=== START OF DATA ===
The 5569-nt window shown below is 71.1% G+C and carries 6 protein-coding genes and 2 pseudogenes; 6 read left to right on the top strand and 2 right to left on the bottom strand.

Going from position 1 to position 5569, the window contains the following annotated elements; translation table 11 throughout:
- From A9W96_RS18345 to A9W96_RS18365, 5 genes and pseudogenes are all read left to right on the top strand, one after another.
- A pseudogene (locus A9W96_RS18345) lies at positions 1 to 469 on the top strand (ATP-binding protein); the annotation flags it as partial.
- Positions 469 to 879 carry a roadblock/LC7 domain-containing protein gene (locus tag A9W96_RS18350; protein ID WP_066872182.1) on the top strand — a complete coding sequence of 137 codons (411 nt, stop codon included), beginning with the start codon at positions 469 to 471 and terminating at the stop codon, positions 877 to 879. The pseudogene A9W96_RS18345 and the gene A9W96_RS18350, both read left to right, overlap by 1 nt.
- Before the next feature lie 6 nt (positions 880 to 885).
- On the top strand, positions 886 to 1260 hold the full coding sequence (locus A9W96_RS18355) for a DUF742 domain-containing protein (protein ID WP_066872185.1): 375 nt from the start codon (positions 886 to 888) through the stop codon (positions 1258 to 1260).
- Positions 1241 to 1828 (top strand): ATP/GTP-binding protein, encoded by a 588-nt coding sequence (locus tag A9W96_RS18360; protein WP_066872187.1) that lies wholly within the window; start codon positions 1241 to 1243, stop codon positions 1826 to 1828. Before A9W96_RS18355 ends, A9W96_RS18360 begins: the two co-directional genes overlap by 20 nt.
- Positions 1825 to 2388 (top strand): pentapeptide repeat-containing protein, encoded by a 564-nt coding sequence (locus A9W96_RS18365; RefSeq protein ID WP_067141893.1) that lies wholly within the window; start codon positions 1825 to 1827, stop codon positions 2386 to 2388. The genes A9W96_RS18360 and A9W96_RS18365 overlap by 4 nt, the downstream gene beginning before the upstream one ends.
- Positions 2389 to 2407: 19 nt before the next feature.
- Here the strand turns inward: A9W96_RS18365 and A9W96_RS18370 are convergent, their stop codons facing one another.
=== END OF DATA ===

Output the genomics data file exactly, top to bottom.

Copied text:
The 5569-nt window shown below is 71.1% G+C and carries 6 protein-coding genes and 2 pseudogenes; 6 read left to right on the top strand and 2 right to left on the bottom strand.

Going from position 1 to position 5569, the window contains the following annotated elements; translation table 11 throughout:
- From A9W96_RS18345 to A9W96_RS18365, 5 genes and pseudogenes are all read left to right on the top strand, one after another.
- A pseudogene (locus A9W96_RS18345) lies at positions 1 to 469 on the top strand (ATP-binding protein); the annotation flags it as partial.
- Positions 469 to 879 carry a roadblock/LC7 domain-containing protein gene (locus tag A9W96_RS18350; protein ID WP_066872182.1) on the top strand — a complete coding sequence of 137 codons (411 nt, stop codon included), beginning with the start codon at positions 469 to 471 and terminating at the stop codon, positions 877 to 879. The pseudogene A9W96_RS18345 and the gene A9W96_RS18350, both read left to right, overlap by 1 nt.
- Before the next feature lie 6 nt (positions 880 to 885).
- On the top strand, positions 886 to 1260 hold the full coding sequence (locus A9W96_RS18355) for a DUF742 domain-containing protein (protein ID WP_066872185.1): 375 nt from the start codon (positions 886 to 888) through the stop codon (positions 1258 to 1260).
- Positions 1241 to 1828 (top strand): ATP/GTP-binding protein, encoded by a 588-nt coding sequence (locus tag A9W96_RS18360; protein WP_066872187.1) that lies wholly within the window; start codon positions 1241 to 1243, stop codon positions 1826 to 1828. Before A9W96_RS18355 ends, A9W96_RS18360 begins: the two co-directional genes overlap by 20 nt.
- Positions 1825 to 2388 (top strand): pentapeptide repeat-containing protein, encoded by a 564-nt coding sequence (locus A9W96_RS18365; RefSeq protein ID WP_067141893.1) that lies wholly within the window; start codon positions 1825 to 1827, stop codon positions 2386 to 2388. The genes A9W96_RS18360 and A9W96_RS18365 overlap by 4 nt, the downstream gene beginning before the upstream one ends.
- Positions 2389 to 2407: 19 nt before the next feature.
- Here the strand turns inward: A9W96_RS18365 and A9W96_RS18370 are convergent, their stop codons facing one another.